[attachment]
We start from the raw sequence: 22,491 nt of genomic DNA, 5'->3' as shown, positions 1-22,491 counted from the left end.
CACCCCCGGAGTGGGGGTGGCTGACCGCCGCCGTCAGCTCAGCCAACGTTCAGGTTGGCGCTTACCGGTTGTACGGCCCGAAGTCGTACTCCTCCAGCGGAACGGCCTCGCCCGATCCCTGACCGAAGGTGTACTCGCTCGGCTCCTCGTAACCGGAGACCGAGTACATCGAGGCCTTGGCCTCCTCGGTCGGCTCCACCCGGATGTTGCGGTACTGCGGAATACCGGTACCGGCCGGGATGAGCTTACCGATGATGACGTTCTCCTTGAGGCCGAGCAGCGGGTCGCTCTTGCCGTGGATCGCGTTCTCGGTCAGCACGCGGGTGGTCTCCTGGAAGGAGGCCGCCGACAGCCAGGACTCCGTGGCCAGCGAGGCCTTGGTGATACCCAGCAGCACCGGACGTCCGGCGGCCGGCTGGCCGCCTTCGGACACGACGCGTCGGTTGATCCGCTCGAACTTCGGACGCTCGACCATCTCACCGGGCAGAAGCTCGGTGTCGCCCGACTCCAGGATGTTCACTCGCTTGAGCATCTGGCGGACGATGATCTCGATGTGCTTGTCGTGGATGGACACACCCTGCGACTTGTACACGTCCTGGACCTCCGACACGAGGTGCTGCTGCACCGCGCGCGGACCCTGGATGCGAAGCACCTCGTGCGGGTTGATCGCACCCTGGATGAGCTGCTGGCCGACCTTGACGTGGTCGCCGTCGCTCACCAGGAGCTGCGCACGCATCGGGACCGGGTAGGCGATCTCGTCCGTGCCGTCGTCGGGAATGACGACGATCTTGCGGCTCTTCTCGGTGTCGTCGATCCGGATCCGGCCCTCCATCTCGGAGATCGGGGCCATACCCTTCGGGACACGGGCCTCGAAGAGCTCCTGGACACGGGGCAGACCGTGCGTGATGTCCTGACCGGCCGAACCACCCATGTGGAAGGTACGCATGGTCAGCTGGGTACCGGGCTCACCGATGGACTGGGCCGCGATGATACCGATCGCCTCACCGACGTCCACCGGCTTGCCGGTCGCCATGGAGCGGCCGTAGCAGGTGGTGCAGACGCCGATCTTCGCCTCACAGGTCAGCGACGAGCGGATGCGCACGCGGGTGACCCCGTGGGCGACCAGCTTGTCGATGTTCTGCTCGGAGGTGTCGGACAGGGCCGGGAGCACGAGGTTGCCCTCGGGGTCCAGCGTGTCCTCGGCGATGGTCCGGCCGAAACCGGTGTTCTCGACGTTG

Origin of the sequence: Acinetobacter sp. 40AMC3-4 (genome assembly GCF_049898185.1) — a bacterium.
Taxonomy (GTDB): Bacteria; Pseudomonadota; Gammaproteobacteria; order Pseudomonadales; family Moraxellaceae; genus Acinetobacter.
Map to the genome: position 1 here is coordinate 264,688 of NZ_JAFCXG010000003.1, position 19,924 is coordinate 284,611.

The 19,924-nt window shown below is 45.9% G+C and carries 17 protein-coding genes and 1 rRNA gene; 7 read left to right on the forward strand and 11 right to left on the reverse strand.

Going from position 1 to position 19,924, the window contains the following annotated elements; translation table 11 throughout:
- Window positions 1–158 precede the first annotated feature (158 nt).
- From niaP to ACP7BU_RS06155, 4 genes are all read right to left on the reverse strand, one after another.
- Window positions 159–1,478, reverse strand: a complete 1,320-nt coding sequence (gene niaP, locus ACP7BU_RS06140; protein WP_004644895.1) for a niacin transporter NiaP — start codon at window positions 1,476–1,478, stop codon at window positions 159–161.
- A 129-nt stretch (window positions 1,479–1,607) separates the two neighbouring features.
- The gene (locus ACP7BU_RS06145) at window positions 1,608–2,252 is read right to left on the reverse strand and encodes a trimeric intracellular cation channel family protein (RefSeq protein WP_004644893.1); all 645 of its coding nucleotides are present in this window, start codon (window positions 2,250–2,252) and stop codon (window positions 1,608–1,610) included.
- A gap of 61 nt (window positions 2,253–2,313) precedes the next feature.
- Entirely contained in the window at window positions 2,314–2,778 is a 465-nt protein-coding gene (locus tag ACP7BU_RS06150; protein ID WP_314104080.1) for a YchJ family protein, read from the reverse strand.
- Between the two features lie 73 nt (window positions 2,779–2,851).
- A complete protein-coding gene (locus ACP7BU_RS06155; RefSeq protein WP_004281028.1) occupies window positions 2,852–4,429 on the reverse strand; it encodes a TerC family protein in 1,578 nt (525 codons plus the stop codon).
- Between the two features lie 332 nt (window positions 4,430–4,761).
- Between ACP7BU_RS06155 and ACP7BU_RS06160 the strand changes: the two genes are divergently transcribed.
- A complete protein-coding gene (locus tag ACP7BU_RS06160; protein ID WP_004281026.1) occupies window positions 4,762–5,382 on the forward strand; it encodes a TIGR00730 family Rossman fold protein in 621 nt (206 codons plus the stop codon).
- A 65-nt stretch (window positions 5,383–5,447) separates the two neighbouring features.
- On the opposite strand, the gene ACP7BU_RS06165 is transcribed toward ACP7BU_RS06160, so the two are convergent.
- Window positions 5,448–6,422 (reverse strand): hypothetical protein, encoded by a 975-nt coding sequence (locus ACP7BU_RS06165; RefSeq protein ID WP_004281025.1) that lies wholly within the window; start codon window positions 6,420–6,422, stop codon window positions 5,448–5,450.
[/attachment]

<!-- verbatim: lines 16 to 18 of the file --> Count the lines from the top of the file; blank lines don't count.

- A complete protein-coding gene (locus ACP7BU_RS06155; RefSeq protein WP_004281028.1) occupies window positions 2,852–4,429 on the reverse strand; it encodes a TerC family protein in 1,578 nt (525 codons plus the stop codon).
- Between the two features lie 332 nt (window positions 4,430–4,761).
- Between ACP7BU_RS06155 and ACP7BU_RS06160 the strand changes: the two genes are divergently transcribed.